Australia's major super funds look certain to deliver a sixth consecutive positive calendar year return – and quite possibly in the double digits.  A gain of 1.3% in November has pushed the median growth fund (61 to 80% growth assets) to a cumulative return of 10% for the first 11 months of 2017, so a positive December would make for a vintage year.

Australian shares rose 1.7% in November. International shares gained 1.6% on a hedged basis but an even better 3.2% in unhedged terms as the Australian dollar fell from US$0.77 to US$0.76. Listed property was also up, with Australian and global REITs advancing 5.3% and 2.4%, respectively.

Chant West Chairman, Warren Chant says: “With only a handful of trading days left in 2017, it appears certain that growth funds will finish in the black for the sixth consecutive year. The year to date return is sitting on 10% and December has been positive so far, so a double-digit result is in sight. That would be the best year since 2013, when we saw a remarkable 17.2% return.

"This is a surprisingly good result and it's been driven by strong share markets, particularly overseas. We've been saying for some time that all asset sectors appear to be close to or fully valued. Add to that the uncertainty generated by the Trump election just over a year ago and you'd never have predicted such a strong performance. It just shows how investors have shut out the 'noise' and concentrated on the facts, which show a steadily improving global economy.

"As expected, the US Federal Reserve raised its benchmark interest rate by 25 basis points last week. That was the third rise this year, and it has also projected three rises in 2018 and again in 2019. While the low rate stimulus is slowly unwinding, the US is close to finalising landmark tax reforms that would provide a boost to the economy and to corporate earnings.

"The Eurozone, too, is continuing its economic recovery with job creation at its fastest pace in 17 years. However, November also gave rise to some political uncertainty with the collapse of talks to form a new coalition government in Germany. In the UK, meanwhile, some progress has been made in the Brexit negotiations which should help to clarify the longer-term economic ramifications."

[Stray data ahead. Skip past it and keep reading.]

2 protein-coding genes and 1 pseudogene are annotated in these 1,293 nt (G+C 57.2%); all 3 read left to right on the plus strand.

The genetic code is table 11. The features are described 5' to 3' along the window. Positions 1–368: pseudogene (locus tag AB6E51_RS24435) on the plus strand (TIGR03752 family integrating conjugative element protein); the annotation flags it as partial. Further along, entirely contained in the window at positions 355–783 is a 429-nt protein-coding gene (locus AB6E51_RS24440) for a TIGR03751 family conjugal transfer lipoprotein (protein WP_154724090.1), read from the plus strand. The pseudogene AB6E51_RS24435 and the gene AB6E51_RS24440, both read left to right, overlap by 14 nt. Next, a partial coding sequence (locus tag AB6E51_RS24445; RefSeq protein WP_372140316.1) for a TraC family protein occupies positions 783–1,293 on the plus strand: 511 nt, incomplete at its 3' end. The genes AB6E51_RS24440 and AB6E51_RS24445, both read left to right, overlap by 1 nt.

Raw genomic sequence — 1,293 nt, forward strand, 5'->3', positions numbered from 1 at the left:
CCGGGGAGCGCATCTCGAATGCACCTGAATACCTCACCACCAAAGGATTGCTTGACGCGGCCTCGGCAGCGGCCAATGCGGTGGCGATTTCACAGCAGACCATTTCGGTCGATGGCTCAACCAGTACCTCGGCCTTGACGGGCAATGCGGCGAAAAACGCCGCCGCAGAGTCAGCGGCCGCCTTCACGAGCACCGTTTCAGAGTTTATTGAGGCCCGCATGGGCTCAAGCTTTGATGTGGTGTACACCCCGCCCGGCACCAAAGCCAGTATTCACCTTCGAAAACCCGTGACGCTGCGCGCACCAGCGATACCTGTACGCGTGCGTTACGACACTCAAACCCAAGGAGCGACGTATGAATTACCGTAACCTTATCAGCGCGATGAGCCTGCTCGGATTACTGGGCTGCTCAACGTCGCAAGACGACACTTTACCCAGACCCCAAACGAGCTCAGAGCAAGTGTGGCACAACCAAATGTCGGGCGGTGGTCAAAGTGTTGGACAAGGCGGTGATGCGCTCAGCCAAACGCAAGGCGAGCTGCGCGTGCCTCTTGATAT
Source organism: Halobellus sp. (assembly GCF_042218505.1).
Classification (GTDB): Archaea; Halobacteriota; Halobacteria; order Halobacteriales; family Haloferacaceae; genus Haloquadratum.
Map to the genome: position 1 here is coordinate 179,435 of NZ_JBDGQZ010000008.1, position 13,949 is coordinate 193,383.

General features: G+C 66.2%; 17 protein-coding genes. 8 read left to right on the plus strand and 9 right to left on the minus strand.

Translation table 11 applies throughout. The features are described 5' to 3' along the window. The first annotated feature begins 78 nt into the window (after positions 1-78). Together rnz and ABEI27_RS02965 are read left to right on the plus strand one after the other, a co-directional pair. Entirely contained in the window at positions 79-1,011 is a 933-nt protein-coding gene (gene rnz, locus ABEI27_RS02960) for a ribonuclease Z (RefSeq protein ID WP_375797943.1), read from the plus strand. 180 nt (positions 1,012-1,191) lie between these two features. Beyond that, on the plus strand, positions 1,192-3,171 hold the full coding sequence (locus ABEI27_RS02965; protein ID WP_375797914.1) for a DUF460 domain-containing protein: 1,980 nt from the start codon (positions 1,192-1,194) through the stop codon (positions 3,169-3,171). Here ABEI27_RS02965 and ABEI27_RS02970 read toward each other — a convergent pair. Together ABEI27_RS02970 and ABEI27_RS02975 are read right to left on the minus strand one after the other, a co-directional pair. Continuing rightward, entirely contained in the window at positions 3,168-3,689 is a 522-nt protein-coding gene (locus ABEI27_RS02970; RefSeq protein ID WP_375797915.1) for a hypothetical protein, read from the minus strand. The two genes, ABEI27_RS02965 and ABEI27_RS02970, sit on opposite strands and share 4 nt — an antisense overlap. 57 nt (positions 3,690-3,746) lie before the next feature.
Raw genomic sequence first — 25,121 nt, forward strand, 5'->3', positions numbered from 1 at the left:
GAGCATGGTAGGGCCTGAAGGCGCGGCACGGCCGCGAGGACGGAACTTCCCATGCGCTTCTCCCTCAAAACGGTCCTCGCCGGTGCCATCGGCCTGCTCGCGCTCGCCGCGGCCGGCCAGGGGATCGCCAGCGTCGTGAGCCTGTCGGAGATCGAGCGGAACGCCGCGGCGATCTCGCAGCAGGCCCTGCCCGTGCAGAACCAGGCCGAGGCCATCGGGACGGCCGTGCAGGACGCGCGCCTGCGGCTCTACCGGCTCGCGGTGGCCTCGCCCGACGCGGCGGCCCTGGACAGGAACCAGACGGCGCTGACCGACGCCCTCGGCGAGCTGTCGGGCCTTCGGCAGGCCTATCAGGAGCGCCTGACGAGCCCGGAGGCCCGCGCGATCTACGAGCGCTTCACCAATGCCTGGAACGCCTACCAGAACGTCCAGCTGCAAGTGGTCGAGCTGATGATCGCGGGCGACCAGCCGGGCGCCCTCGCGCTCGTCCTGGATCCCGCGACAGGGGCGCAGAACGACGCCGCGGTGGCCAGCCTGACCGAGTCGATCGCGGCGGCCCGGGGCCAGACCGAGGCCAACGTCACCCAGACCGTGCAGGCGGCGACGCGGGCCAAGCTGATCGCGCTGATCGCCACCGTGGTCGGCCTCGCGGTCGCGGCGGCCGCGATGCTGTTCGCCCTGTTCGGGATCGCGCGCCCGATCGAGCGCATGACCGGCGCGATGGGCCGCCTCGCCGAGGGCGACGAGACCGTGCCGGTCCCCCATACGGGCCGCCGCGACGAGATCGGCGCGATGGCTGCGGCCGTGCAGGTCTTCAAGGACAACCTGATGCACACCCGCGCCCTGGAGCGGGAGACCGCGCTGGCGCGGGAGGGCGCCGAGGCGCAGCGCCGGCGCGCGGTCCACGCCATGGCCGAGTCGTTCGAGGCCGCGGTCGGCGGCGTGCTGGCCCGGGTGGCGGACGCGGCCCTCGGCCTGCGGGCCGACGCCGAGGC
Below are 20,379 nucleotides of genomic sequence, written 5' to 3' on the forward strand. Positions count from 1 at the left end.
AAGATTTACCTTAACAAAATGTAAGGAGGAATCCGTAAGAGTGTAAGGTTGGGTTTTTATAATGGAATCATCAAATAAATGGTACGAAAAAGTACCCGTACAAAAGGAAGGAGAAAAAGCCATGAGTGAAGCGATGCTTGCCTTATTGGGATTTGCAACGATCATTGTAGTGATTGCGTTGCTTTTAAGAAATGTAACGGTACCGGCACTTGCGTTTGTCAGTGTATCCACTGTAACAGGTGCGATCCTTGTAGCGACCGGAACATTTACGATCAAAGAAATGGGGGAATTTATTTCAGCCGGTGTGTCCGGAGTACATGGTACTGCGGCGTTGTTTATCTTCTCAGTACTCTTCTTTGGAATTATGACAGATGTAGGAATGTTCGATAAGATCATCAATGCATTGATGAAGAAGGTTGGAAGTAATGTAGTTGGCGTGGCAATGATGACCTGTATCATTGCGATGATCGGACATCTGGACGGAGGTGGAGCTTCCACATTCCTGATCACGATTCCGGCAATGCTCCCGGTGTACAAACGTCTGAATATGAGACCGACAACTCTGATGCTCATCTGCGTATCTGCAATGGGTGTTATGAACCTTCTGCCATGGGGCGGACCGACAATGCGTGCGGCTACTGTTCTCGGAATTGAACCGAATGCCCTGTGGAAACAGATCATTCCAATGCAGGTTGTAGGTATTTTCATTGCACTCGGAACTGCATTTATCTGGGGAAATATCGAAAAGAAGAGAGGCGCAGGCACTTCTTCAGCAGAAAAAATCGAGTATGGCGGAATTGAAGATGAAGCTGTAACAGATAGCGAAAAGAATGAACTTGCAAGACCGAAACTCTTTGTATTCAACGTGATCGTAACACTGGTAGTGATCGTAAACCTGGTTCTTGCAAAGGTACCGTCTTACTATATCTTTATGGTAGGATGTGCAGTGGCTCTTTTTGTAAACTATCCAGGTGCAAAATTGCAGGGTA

"In the Asia Pacific, the Chinese economy continues to improve which is good news for Australia given our strong trade links. Back home, employment data has been surprisingly strong and, with official interest rates still on hold at 1.5%, there are encouraging signs of an improving domestic economy."

Table 1 compares the median performance for each fund category in Chant West's Multi-Manager Survey, ranging from All Growth to Conservative. Over one, three, five, seven and fifteen years, all risk categories have met their typical long-term return objectives, which range from CPI + 2% for Conservative funds to CPI + 5% for All Growth. However, the GFC continues to weigh down the ten year returns with only the Conservative category meeting its objective over this period.

 

MR-Table-1.PNG
Source: Chant West
Note: Performance is shown net of investment fees and tax. It is before administration fees and adviser commissions.

 

Chart 1 compares the performance since July 1992 – the start of compulsory superannuation – of the Growth category median with the typical return objective for that category (CPI plus 3.5% per annum after investment fees and tax over rolling five year periods). The healthy returns in recent years, and with the GFC period now out of the calculation, have seen the five year performance tracking well above that CPI plus 3.5% target.


MR-Chart-1.PNG
Source: Chant West
Note: The CPI figures for October and November 2017 are estimates.


Chart 2 compares the performance of the lower risk Conservative category (21 to 40% growth assets) median with its typical objective of CPI plus 2% per annum over rolling three year periods. It shows that, now that the GFC years have faded into history, Conservative funds have also returned to exceeding their performance objectives.

 

MR-Chart-2.PNG
Source: Chant West
Note: The CPI figures for October and November 2017 are estimates.

Retail funds ahead again in November

Retail funds edged out industry funds in November, posting a return of 1.3% versus 1.2% for industry funds. However, industry funds continue to hold the advantage over the medium and longer term, ahead by between 0.7% and 1.3% per annum, as shown in Table 2.

 

MR-Table-2.PNG
Source: Chant West
Note: Performance is shown net of investment fees and tax. It is before administration fees and adviser commissions.

 

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